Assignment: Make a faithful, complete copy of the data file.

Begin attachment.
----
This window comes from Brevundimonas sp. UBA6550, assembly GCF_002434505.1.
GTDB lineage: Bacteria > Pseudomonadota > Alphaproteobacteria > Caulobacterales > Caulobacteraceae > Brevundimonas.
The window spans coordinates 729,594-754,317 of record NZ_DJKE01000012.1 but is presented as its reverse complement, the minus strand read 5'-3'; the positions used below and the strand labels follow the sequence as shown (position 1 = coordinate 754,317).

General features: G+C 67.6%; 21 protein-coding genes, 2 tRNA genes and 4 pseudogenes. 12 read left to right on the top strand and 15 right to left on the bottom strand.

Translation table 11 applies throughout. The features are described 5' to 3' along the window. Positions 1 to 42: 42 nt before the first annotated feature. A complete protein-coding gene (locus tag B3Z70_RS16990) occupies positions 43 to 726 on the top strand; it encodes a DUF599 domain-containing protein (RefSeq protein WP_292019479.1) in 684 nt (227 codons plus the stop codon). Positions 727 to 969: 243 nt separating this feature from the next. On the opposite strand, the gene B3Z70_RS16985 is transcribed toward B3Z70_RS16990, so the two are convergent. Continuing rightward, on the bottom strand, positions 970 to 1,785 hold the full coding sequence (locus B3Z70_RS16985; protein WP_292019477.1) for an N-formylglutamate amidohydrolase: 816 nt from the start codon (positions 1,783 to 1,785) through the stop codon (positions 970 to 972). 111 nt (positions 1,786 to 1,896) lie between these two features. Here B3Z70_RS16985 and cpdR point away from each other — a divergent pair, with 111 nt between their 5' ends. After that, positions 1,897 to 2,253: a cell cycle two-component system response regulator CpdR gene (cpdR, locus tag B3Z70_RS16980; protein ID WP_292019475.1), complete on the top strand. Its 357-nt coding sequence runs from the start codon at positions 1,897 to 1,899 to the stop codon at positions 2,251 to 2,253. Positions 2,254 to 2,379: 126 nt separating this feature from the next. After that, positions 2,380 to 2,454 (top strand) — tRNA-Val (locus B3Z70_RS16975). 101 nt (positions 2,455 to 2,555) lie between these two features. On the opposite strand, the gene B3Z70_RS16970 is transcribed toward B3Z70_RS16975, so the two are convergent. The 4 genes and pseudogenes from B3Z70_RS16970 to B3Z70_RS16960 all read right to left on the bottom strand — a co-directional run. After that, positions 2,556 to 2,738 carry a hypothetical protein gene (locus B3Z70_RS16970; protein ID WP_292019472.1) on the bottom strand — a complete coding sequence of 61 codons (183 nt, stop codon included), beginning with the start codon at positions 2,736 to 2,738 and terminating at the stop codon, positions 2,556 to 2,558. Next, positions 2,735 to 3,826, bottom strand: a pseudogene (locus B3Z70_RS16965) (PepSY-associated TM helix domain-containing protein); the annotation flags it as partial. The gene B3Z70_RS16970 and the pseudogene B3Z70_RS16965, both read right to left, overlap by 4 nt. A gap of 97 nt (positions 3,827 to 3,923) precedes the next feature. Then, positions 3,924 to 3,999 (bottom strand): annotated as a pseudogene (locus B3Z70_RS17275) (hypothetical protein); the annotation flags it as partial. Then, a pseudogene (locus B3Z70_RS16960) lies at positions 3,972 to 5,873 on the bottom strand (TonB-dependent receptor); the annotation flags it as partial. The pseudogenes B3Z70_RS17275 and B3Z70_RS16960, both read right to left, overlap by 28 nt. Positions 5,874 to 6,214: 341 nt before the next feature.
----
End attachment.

This window comes from Brevundimonas sp. UBA6550, assembly GCF_002434505.1.
GTDB lineage: Bacteria > Pseudomonadota > Alphaproteobacteria > Caulobacterales > Caulobacteraceae > Brevundimonas.
The window spans coordinates 729,594-754,317 of record NZ_DJKE01000012.1 but is presented as its reverse complement, the minus strand read 5'-3'; the positions used below and the strand labels follow the sequence as shown (position 1 = coordinate 754,317).

General features: G+C 67.6%; 21 protein-coding genes, 2 tRNA genes and 4 pseudogenes. 12 read left to right on the top strand and 15 right to left on the bottom strand.

Translation table 11 applies throughout. The features are described 5' to 3' along the window. Positions 1 to 42: 42 nt before the first annotated feature. A complete protein-coding gene (locus tag B3Z70_RS16990) occupies positions 43 to 726 on the top strand; it encodes a DUF599 domain-containing protein (RefSeq protein WP_292019479.1) in 684 nt (227 codons plus the stop codon). Positions 727 to 969: 243 nt separating this feature from the next. On the opposite strand, the gene B3Z70_RS16985 is transcribed toward B3Z70_RS16990, so the two are convergent. Continuing rightward, on the bottom strand, positions 970 to 1,785 hold the full coding sequence (locus B3Z70_RS16985; protein WP_292019477.1) for an N-formylglutamate amidohydrolase: 816 nt from the start codon (positions 1,783 to 1,785) through the stop codon (positions 970 to 972). 111 nt (positions 1,786 to 1,896) lie between these two features. Here B3Z70_RS16985 and cpdR point away from each other — a divergent pair, with 111 nt between their 5' ends. After that, positions 1,897 to 2,253: a cell cycle two-component system response regulator CpdR gene (cpdR, locus tag B3Z70_RS16980; protein ID WP_292019475.1), complete on the top strand. Its 357-nt coding sequence runs from the start codon at positions 1,897 to 1,899 to the stop codon at positions 2,251 to 2,253. Positions 2,254 to 2,379: 126 nt separating this feature from the next. After that, positions 2,380 to 2,454 (top strand) — tRNA-Val (locus B3Z70_RS16975). 101 nt (positions 2,455 to 2,555) lie between these two features. On the opposite strand, the gene B3Z70_RS16970 is transcribed toward B3Z70_RS16975, so the two are convergent. The 4 genes and pseudogenes from B3Z70_RS16970 to B3Z70_RS16960 all read right to left on the bottom strand — a co-directional run. After that, positions 2,556 to 2,738 carry a hypothetical protein gene (locus B3Z70_RS16970; protein ID WP_292019472.1) on the bottom strand — a complete coding sequence of 61 codons (183 nt, stop codon included), beginning with the start codon at positions 2,736 to 2,738 and terminating at the stop codon, positions 2,556 to 2,558. Next, positions 2,735 to 3,826, bottom strand: a pseudogene (locus B3Z70_RS16965) (PepSY-associated TM helix domain-containing protein); the annotation flags it as partial. The gene B3Z70_RS16970 and the pseudogene B3Z70_RS16965, both read right to left, overlap by 4 nt. A gap of 97 nt (positions 3,827 to 3,923) precedes the next feature. Then, positions 3,924 to 3,999 (bottom strand): annotated as a pseudogene (locus B3Z70_RS17275) (hypothetical protein); the annotation flags it as partial. Then, a pseudogene (locus B3Z70_RS16960) lies at positions 3,972 to 5,873 on the bottom strand (TonB-dependent receptor); the annotation flags it as partial. The pseudogenes B3Z70_RS17275 and B3Z70_RS16960, both read right to left, overlap by 28 nt. Positions 5,874 to 6,214: 341 nt before the next feature.